The event in form of a conference was the golden jubilee anniversary of the demise of Okigbo. The conference was organised by Okigbo Foundation, COF, in collaboration with UI, through her Departments of English and Classics, Faculty of Arts. In attendance at the opening ceremony held at the institution’s Trenchard Hall were renowned literary icons, scholars, publishers, traditional leaders, academics and socio-cultural groups, family and friends of the deceased.
The conference has the theme: “Legacy of Christopher Okigbo-50 years.”
Deputy Vice Chancellor, Academic, UI, Prof. Yinka Aderinto; Prof. Olutayo Charles Adesina, Prof. Olu Obafemi, Prof. Oluwatoyin Jegede, Prof. Babatunde Omobowale, Prof. Mufutau Temitayo Lamidi, Prof. Ademola Omobewaji Dasylva, Prof. Dele Layiwola, Prof. Ayo Ogunsiji, Dr Doyin Aguoru, Dr Kazeem Adebiyi, Dr Tunde Awosanmi, Governor Abiola Ajimobi of Oyo State represented by his Deputy, Chief Moses Adeyemo Alake; Ambassador Judith Sefi Attah, Kunle Ajibade, Executive Editor of The News Magazine; Chief Joop Berkhout, Chairman, Safari Books Limited, and Bankole Olayebi, Director, Bookcraft Limited were among the participants.
Setting the agenda of the day, COF Chairman, Okey Okuzu, said that the goal of the foundation was to restore to Okigbo the place he deserved internationally and to further his humanist vision and ideal through the promotion of contemporary creation in Nigeria and cultural exchange worldwide.
Addressing the conference, the Vice Chancellor, UI, Prof. Abel Olayinka, who was represented by the institution’s Deputy Vice Chancellor, DVC, Administration, Professor Emilolorun Ayelari described Okigbo as a literary giant, and icon of African literature, who was famous for his exploits in the genre of poetry.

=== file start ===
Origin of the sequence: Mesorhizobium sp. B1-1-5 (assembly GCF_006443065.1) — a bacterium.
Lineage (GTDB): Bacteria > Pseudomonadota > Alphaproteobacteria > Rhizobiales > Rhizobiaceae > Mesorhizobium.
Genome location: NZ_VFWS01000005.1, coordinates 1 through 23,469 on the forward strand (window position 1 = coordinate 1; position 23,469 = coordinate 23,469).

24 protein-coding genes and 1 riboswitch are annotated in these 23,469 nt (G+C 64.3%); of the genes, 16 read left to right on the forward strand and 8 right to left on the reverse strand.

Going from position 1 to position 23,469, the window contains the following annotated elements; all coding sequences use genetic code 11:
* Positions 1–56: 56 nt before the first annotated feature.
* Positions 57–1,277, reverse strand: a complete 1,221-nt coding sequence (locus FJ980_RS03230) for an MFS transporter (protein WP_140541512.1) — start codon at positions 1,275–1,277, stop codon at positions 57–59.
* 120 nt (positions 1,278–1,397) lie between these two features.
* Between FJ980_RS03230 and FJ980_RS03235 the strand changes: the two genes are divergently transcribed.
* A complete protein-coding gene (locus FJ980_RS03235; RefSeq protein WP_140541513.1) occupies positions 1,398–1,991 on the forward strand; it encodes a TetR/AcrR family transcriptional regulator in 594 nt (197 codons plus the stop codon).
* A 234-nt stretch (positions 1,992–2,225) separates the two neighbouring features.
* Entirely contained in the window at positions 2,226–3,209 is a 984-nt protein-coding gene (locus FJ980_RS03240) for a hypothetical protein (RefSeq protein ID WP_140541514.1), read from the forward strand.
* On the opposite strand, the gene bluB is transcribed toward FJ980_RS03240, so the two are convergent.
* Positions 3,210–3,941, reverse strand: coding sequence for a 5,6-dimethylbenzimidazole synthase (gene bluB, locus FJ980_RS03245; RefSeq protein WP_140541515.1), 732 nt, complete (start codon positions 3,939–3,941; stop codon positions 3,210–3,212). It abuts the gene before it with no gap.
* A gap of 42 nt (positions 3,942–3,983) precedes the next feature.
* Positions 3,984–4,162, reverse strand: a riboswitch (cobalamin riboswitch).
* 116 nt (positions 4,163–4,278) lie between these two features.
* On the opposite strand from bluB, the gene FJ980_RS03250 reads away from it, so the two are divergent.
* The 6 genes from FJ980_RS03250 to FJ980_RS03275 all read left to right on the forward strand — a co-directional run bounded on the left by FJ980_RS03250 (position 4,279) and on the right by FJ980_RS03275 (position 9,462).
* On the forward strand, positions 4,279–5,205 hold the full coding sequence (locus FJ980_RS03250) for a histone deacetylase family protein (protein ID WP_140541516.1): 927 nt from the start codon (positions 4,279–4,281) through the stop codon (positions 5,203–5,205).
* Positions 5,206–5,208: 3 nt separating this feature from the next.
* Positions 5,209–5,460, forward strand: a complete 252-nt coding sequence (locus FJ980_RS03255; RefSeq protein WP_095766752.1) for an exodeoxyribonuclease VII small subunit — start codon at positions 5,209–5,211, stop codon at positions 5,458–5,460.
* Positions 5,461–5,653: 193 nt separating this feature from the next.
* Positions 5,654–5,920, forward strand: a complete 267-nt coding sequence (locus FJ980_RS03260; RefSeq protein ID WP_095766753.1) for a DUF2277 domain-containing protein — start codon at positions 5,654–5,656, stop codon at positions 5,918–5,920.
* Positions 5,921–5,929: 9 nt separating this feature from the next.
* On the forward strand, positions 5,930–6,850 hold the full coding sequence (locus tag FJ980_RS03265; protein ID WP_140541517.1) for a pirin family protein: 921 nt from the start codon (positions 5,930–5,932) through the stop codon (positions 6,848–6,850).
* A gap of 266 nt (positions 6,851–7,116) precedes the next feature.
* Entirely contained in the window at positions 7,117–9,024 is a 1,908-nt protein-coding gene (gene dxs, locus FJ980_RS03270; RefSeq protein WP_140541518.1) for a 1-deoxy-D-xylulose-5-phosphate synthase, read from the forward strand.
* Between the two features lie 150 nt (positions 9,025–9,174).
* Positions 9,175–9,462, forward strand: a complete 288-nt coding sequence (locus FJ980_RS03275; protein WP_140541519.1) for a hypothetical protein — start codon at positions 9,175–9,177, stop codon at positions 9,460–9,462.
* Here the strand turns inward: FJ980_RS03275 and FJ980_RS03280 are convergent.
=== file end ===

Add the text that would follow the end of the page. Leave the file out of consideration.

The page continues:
“He was one of the early African writers who later came to define what is today known as modern African poetry. As a member and pioneer of what literary critics today refer to as the Ibadan School of Poetry, Okigbo is unarguably the crest bearer of his generation of poets, the generation often described as the modernist or obscurantist. The University of Ibadan is proud of his contributions to the evolution of this school.
“Though simultaneously famous and notorious for his style of versification, some of the major strengths of Okigbo as a poet were his prophetic vision and capacity for myth-making. As a poet with prophetic endowment, intimations of the political crises and the Nigerian civil war had been foreshadowed in his poetry long before the events actually happened. This prophetic vision is one of the qualities that continues to endear his works to generations of literary critics and readers of his works. Even his most inveterate critics recognise this gift of his”, he said.
Olayinka explained: “Perhaps, Okigbo’s significance as a literary icon is best measured not just by what he did as a poet, but by the effects of such deeds. His works have continued to inspire many poets of succeeding generations. His works have also continued to generate enduring bodies of criticisms, which also continued to enrich African literary scholarship. There is no African anthology of poetry devoid of regional, national or temporal limitations that does not feature Christopher Okigbo. Okigbo has been listed in Encyclopedias, yearbooks and has been the subject of many conferences, dissertations, doctoral theses and book length studies. There is no doubt that UI shares in these achievements since Okigbo was a product of our prestigious university. This is why the university will always be interested in sustaining his legacy”.
Delivering a paper titled, “Why Okigbo Matters,” Prof. Dan Izevbaye provided a description of the poetry of Okigbo. According to him, Okigbo’s earliest poems, lyrics in ‘The Horn and Black Orpheus’ published between 1958 and 1961, are modelled mainly on Igbo musical forms, as well as elements of Latin and Italian poetry. This shows that Okigbo was not deracinated but cosmopolitan, and also firmly rooted in his culture of origin. It also shows the central role of music in his composition.”